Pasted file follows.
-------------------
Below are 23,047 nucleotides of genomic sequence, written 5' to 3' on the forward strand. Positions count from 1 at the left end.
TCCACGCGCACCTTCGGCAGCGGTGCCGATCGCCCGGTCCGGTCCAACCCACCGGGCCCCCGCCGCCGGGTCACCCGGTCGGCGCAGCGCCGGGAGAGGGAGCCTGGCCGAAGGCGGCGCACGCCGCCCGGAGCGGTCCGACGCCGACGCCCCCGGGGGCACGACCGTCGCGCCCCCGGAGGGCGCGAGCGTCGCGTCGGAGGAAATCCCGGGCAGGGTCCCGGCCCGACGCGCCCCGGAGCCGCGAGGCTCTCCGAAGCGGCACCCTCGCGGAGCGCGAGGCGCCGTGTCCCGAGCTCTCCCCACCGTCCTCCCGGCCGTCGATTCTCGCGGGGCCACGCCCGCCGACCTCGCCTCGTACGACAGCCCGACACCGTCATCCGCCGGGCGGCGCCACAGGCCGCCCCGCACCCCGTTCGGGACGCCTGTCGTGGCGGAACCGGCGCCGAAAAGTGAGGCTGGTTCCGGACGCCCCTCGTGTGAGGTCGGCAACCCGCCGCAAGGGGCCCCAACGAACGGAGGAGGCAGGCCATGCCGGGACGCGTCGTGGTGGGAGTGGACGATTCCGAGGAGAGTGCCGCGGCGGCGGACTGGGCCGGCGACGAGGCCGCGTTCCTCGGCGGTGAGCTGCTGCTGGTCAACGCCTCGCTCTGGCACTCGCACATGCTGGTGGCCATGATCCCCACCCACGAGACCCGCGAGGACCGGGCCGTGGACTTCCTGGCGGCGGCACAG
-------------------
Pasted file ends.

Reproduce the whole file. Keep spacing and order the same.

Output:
Below are 23,047 nucleotides of genomic sequence, written 5' to 3' on the forward strand. Positions count from 1 at the left end.
TCCACGCGCACCTTCGGCAGCGGTGCCGATCGCCCGGTCCGGTCCAACCCACCGGGCCCCCGCCGCCGGGTCACCCGGTCGGCGCAGCGCCGGGAGAGGGAGCCTGGCCGAAGGCGGCGCACGCCGCCCGGAGCGGTCCGACGCCGACGCCCCCGGGGGCACGACCGTCGCGCCCCCGGAGGGCGCGAGCGTCGCGTCGGAGGAAATCCCGGGCAGGGTCCCGGCCCGACGCGCCCCGGAGCCGCGAGGCTCTCCGAAGCGGCACCCTCGCGGAGCGCGAGGCGCCGTGTCCCGAGCTCTCCCCACCGTCCTCCCGGCCGTCGATTCTCGCGGGGCCACGCCCGCCGACCTCGCCTCGTACGACAGCCCGACACCGTCATCCGCCGGGCGGCGCCACAGGCCGCCCCGCACCCCGTTCGGGACGCCTGTCGTGGCGGAACCGGCGCCGAAAAGTGAGGCTGGTTCCGGACGCCCCTCGTGTGAGGTCGGCAACCCGCCGCAAGGGGCCCCAACGAACGGAGGAGGCAGGCCATGCCGGGACGCGTCGTGGTGGGAGTGGACGATTCCGAGGAGAGTGCCGCGGCGGCGGACTGGGCCGGCGACGAGGCCGCGTTCCTCGGCGGTGAGCTGCTGCTGGTCAACGCCTCGCTCTGGCACTCGCACATGCTGGTGGCCATGATCCCCACCCACGAGACCCGCGAGGACCGGGCCGTGGACTTCCTGGCGGCGGCACAG